Lay Summary: PET is ocasionally useful in staging sarcoma but not well accepted for restaging. Diagnostic procedures, such as PET scan and CT scan, may help doctors predict a patient’s response to treatment and may help plan the best treatment. Drugs used in chemotherapy, such as doxorubicin and ifosfamide, work in different ways to stop the growth of tumor cells, either by killing the cells or by stopping them from dividing. Giving chemotherapy before surgery may make the tumor smaller and reduce the amount of normal tissue that needs to be removed.Imaging may assist in evaluating a cancer for resection. PET is ocasionally useful in staging sarcoma but not well accepted for restaging. Whether PET/CT is more accurate for staging is not known. NCCN says that PET can be occasionally useful. A recent review says: “In sarcoma, PET scans provide useful complementary information that must be interpreted in the overall context of the patient’s imaging and other evaluations. PET can be used for grading of disease and differentiating between benign and malignant disease, biopsy evaluation, staging and restaging, assessing local recurrence, and therapeutic monitoring. However, further studies are required to improve quantitation of response, because SUVs and TBRs are at best semiquantitative, and comparison among different sites and use in clinical trials will require additional study.”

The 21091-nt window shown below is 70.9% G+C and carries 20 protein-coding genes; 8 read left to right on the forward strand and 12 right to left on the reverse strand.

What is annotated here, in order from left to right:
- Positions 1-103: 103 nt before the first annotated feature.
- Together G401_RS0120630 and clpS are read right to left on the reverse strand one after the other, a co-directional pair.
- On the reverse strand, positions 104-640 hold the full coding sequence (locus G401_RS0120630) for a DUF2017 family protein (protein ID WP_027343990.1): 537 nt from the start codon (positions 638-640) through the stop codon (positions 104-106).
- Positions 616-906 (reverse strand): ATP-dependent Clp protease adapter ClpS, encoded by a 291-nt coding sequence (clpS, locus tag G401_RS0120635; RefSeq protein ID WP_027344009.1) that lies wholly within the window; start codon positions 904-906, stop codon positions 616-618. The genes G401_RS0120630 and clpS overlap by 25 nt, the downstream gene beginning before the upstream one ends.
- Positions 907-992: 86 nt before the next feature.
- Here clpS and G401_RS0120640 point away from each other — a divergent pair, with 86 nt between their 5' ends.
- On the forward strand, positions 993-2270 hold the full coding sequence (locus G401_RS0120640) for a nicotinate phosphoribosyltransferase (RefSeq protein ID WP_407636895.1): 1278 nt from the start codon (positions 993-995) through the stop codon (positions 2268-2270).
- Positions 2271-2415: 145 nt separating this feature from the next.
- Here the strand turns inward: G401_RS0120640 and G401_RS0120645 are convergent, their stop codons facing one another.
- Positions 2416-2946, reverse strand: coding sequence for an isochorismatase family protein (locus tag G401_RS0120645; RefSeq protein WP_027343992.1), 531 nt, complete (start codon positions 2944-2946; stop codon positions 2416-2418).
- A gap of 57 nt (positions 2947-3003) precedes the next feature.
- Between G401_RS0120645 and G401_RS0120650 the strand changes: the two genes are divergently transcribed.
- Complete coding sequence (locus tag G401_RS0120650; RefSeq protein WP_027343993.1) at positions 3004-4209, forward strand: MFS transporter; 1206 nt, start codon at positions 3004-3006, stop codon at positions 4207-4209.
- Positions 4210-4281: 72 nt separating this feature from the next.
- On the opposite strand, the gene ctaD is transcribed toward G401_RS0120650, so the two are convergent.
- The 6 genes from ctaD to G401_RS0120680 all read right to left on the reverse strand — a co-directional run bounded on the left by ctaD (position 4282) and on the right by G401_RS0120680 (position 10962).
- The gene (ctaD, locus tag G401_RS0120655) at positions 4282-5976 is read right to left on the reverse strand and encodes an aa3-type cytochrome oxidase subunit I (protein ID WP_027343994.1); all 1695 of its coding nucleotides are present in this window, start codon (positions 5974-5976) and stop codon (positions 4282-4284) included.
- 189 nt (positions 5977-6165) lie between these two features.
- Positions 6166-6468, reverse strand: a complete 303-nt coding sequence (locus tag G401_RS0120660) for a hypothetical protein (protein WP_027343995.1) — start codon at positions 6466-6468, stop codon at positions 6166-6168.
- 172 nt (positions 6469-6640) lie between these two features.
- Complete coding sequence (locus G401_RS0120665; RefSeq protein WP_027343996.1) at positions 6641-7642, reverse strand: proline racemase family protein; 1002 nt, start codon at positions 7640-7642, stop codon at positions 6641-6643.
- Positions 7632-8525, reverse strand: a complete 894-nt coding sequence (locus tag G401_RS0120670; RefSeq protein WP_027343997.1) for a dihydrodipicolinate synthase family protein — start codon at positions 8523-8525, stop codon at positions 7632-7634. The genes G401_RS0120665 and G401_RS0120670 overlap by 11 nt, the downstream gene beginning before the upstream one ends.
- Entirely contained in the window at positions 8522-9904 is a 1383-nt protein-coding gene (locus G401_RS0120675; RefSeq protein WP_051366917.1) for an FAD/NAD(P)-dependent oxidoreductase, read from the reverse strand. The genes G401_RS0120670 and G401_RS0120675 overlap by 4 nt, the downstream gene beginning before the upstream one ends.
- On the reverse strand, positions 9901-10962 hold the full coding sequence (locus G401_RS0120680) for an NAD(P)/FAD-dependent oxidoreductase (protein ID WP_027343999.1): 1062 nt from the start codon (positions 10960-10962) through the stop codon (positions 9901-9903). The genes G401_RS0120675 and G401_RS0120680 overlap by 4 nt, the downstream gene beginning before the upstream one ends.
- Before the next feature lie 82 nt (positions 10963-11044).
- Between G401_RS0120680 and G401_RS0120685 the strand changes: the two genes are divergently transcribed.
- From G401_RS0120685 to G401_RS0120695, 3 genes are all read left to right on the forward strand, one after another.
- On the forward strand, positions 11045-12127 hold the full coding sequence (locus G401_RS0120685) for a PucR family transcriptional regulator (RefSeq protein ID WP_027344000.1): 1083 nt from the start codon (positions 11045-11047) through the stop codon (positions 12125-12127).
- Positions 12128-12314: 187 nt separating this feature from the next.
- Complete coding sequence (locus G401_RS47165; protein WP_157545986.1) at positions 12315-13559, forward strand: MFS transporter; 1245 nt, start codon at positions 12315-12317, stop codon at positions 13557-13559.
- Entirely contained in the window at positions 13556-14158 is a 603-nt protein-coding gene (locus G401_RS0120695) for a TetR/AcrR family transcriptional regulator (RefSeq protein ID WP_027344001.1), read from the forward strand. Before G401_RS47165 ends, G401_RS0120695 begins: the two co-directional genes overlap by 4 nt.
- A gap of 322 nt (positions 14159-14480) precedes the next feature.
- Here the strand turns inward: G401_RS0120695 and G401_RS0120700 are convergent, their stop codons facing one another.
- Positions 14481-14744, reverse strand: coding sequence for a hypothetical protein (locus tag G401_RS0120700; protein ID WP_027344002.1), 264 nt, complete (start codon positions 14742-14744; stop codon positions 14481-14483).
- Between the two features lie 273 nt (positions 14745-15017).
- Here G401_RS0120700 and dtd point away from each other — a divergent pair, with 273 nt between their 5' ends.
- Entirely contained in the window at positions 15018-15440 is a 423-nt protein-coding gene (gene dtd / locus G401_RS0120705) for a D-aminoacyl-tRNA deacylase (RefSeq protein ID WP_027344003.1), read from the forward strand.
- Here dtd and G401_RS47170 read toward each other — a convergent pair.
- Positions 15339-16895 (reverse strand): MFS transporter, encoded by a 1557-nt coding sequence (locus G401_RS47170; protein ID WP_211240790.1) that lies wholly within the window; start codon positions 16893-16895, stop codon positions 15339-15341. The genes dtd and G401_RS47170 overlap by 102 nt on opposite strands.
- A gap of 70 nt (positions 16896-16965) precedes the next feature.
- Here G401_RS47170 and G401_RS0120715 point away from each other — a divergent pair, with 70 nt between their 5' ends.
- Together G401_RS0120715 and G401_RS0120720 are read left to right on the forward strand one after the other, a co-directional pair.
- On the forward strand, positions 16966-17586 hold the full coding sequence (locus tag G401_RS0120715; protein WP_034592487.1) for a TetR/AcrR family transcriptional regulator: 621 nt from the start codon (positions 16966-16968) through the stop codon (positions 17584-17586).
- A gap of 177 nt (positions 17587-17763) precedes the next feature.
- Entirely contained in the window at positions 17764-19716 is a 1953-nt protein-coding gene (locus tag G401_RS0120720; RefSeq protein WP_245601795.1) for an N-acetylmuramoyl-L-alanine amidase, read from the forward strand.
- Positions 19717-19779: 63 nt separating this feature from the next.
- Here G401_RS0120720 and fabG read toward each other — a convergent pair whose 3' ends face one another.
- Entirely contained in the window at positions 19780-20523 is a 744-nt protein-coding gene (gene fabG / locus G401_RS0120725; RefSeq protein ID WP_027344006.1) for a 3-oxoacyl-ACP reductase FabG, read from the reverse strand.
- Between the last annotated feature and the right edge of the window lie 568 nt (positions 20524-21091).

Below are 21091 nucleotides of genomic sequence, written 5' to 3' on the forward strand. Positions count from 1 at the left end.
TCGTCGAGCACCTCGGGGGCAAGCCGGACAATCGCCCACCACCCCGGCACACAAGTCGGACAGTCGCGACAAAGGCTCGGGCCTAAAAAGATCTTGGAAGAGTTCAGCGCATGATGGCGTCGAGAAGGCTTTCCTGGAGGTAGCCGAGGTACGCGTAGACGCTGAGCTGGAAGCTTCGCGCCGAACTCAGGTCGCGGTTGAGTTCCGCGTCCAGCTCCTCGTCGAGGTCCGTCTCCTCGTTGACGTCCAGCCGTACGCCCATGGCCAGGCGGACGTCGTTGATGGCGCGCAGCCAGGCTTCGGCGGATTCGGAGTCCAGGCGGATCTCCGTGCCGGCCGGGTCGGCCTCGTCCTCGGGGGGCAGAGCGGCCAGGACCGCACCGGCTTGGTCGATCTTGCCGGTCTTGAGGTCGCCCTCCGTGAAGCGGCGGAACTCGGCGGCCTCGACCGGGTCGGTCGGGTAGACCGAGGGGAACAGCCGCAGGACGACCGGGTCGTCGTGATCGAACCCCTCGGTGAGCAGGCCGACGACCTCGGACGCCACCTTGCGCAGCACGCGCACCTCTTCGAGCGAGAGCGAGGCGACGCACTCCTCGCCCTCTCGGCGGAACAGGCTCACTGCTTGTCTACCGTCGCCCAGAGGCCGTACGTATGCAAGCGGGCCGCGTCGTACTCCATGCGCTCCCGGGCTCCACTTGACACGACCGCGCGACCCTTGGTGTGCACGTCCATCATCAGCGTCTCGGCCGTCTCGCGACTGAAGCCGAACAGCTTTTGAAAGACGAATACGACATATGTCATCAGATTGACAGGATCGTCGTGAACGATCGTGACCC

Positron emission tomography (PET) scanning may be helpful in specific circumstances (e.g., prior to radical amputation following recurrent disease), but cannot at the present time be recommended as a routine staging investigation in patients with STS.1
1.Robert Grimer ET AL, Guidelines for the Management of Soft Tissue Sarcomas. Volume 2010 (2010), Article ID 506182, 15 pages
2.nccn, SARCOMA 2014.
3.Vlker T, Denecke T, Steffen I, et al.: Positron emission tomography for staging of pediatric sarcoma patients: results of a prospective multicenter trial. J Clin Oncol 25 (34): 5435-41, 2007